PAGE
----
However, her religion-based opinion goes against the best practices of trans-related pediatrics outlined by the American Academy of Pediatrics, the American Medical Association, and the American Psychological Association. The organizations find that gender-affirming medical care is medically necessary and reduces suicide and depression among trans youth.

Comedian John Oliver mentioned the state’s law on the Sunday night installment of his cable news program Last Week Tonight.

In the program, Oliver interviewed 15-year-old transgender girl Harleigh Walker, who said, “If I did stop my gender-affirming care, my physical outside wouldn’t reflect who I was inside, and that would, like, completely destroy me mentally and physically.”

Oliver said, “If you can look at Harleigh, or any child, and comfortably say, ‘Take away their care that gives them peace and a sense of self,’ you are a bad person.”

During a hearing in front of the Alabama legislature last year, Dr. Morissa Ladinsky explained that surgery and hormonal therapy for trans youth both involve “lengthy informed consent [and] lengthy mental health oversight.”

Oliver quipped, “Of course, doctors are going to be thoughtful and rigorous when caring for their patients because, unlike the Alabama Legislature, they actually care about kids’ well-being,”

“To trans children in Alabama right now… you are important,” Oliver added. “Your lives are important. I cannot imagine trying to build self-esteem in childhood as your own government attempts to undermine your very existence, but you should know: You are profoundly valuable and you are irreplaceable.”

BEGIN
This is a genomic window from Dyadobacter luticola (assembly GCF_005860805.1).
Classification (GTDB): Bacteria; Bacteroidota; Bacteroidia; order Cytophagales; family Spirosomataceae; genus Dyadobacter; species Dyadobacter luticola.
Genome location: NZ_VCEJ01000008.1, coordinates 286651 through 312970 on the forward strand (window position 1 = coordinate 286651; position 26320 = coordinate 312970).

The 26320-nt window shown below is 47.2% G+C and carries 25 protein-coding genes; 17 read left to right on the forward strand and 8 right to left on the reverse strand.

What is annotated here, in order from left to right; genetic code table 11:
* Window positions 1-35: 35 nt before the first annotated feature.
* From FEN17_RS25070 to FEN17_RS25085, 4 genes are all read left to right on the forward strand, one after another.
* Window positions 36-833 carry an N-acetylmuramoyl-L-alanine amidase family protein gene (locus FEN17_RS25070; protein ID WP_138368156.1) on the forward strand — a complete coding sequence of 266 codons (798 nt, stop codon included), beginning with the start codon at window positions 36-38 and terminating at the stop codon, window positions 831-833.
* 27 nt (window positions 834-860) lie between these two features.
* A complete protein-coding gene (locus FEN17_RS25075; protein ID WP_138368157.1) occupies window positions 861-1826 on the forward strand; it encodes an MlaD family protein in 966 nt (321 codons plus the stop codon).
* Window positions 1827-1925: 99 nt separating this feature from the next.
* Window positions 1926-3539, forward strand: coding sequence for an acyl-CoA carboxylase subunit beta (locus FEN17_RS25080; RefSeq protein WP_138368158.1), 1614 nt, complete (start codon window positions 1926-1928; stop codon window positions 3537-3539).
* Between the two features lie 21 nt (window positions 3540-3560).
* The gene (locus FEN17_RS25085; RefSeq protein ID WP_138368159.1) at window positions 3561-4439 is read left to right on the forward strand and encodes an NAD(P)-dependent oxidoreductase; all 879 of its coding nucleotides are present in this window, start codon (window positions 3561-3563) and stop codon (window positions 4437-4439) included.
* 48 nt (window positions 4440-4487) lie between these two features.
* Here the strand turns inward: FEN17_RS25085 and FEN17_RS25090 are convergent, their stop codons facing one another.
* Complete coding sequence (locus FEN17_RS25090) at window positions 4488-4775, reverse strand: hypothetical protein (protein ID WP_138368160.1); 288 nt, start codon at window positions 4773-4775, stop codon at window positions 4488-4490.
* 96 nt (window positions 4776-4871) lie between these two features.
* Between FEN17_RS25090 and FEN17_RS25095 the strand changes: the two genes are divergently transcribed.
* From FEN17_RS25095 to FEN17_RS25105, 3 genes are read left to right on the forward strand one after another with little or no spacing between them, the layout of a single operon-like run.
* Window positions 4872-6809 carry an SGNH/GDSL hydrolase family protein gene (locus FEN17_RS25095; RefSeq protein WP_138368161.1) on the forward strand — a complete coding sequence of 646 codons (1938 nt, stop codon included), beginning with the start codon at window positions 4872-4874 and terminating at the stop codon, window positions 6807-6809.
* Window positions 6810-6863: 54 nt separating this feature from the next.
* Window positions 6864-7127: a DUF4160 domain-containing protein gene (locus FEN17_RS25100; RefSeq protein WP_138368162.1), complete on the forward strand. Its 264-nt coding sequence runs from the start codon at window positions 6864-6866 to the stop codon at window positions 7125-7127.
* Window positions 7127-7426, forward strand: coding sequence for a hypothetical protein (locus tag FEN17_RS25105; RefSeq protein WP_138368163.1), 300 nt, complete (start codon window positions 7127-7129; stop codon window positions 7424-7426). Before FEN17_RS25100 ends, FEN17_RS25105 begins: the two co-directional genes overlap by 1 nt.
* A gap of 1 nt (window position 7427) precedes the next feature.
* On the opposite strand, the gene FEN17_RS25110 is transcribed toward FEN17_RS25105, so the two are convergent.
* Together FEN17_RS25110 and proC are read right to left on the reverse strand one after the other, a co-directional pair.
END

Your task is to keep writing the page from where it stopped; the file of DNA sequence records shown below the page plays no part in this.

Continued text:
As of May, 15 Republican-led states have either passed bans on medical care for trans youth or are considering similar laws. Some of the bans have equated gender-affirming care with child abuse and threatened to arrest parents of trans youth, de-transitioning their kids and placing them in state care. Others attack doctors and threaten them with jail time for providing gender-affirming care to trans youth.

These laws are part of a larger nationwide push by Republicans to pass laws targeting LGBTQ youth. Other such laws have attempted to ban trans youth from playing sports or to ban any LGBTQ content from classrooms. These bills’ supporters have said that anyone who opposes the laws are pedophilic “groomers”, language which encourages violence against LGBTQ people and allies.

Recently, LGBTQ lawmakers in 19 states announced their efforts to establish their states as safe harbors for trans kids and families persecuted by laws criminalizing gender-affirming healthcare. These lawmakers will introduce legislation that explicitly protects trans youth’s access to gender-affirming medical care.

Ivey also recently signed a transphobic “bathroom bill” requiring students to use changing and restroom facilities matching the gender listed on their original birth certificates, as well as a “Don’t Say Gay” bill limiting discussion of LGBTQ topics in state classrooms.